Tomatoes Make Great Sunflower Companion Plants
Tomatoes make ideal sunflower companion plants. The sunflowers attract more pollinators like birds and bees to your tomatoes. Plus find other sunflower companion plants.
Grow Tomatoes as Sunflower Companion Plants
I love the bright and cheery look of sunflowers, and I love the taste of a homegrown tomato. Tomatoes make great sunflower companion plants. I am so happy that they go together so very well in a garden. I grow the common sunflower (Helianthus annuus L.). My plants grow quite tall, some up to 12 foot or more. Of course, I have to put stakes in to support them as they get very top heavy with their large flower heads (up to 10 inches across), especially when the sunflower seeds weigh the heads down.
Sunflowers Attract Pollinators to Tomatoes
The sunflower heads attract bees when they are producing flowers and that is great. Bees have had some major declines both in the United States and other countries. That is scary because bees—both the non-native honeybee that was imported to North America and native bees—pollinate a lot of our food crops as well as many other plants. After the seeds are on the plants, members of the finch family come to eat them. You should definitely grow sunflowers for bird seed.
These are the top 10 sunny sunflower varieties to grow.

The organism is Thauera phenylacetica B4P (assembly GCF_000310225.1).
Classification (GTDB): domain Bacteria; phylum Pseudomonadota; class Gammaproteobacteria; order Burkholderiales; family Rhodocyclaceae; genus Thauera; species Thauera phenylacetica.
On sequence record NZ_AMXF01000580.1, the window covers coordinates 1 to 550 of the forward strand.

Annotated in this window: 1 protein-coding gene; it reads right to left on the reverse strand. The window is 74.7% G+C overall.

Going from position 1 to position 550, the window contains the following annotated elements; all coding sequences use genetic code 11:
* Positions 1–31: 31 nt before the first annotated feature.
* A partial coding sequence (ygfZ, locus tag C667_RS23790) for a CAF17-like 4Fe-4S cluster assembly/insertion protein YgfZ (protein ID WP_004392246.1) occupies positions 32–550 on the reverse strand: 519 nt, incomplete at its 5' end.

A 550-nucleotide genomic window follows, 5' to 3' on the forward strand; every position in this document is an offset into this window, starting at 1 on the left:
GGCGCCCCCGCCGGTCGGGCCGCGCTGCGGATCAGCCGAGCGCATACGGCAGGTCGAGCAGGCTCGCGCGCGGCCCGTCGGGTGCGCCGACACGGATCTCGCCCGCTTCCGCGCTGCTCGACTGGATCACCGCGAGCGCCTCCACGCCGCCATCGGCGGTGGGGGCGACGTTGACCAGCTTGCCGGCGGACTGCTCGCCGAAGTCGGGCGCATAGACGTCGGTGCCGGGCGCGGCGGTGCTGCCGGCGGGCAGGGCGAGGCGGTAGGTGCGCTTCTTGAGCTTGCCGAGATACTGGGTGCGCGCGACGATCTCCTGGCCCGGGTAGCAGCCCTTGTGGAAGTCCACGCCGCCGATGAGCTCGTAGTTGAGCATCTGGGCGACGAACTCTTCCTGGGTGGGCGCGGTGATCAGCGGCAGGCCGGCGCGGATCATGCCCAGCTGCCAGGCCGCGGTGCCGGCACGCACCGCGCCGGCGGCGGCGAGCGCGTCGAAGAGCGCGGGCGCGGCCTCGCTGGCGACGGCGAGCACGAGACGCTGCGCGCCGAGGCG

I love to grow tomatoes in my garden. They are so delicious to eat, but I like the smell of the tomato plants—which is especially strong when I pinch the suckers off. These two plants have already produced about two dozen tomatoes in my garden in Colorado and have at least five dozen green tomatoes on them waiting to ripen.
Enjoy sunflower pictures that radiate beauty.
The main reason I get a lot of tomatoes from my plants is because the bees that come to drink the nectar from the sunflowers also pollinate my tomato blossoms. I plant my tomatoes right next to the sunflower patch. This allows the bees to pollinate the tomato blossoms without having far to fly from the nectar bearing flowers on the sunflower plants. They pollinate most of the tomato blossoms, so I get fruit from almost each of them.
More Sunflower Companion Plants
“I planted Maximilian sunflower last spring. It grew amazingly well in my clay soil. What companion plant can you recommend as a color contrast but with the same growing conditions?” asks reader Sheila Dyke.
Horticultural expert Melinda Myers says, “There are a few perennials that complement the yellow blossoms of the 5-foot-tall, summer-to-fall-flowering Maximilian sunflower. Start the season with the icy blue flowers of willow amsonia. The fine foliage looks great all season and turns to beautiful amber in fall. Blue false indigo (Baptisia) is another spring bloomer. The blue flowers transition to attractive black seedpods. Both the flowers and seedpods stand out against the blue-green foliage.
Summer-blooming swamp milkweed will please both you and the butterflies that come to visit. The large purple flowers of tall ironweed (Vernonia) appear about the same time as Maximillian and make a gorgeous combination.
Finish off the season with white or pink flowers of turtlehead. Include a few ornamental grasses such as our native prairie dropseed and switchgrass cultivars like Northwind. These add a wide variety of textures and seasonal interest with their foliage, flowers, fall color and persistent seed heads.”
Next, learn which backyard birds love black oil sunflower seeds.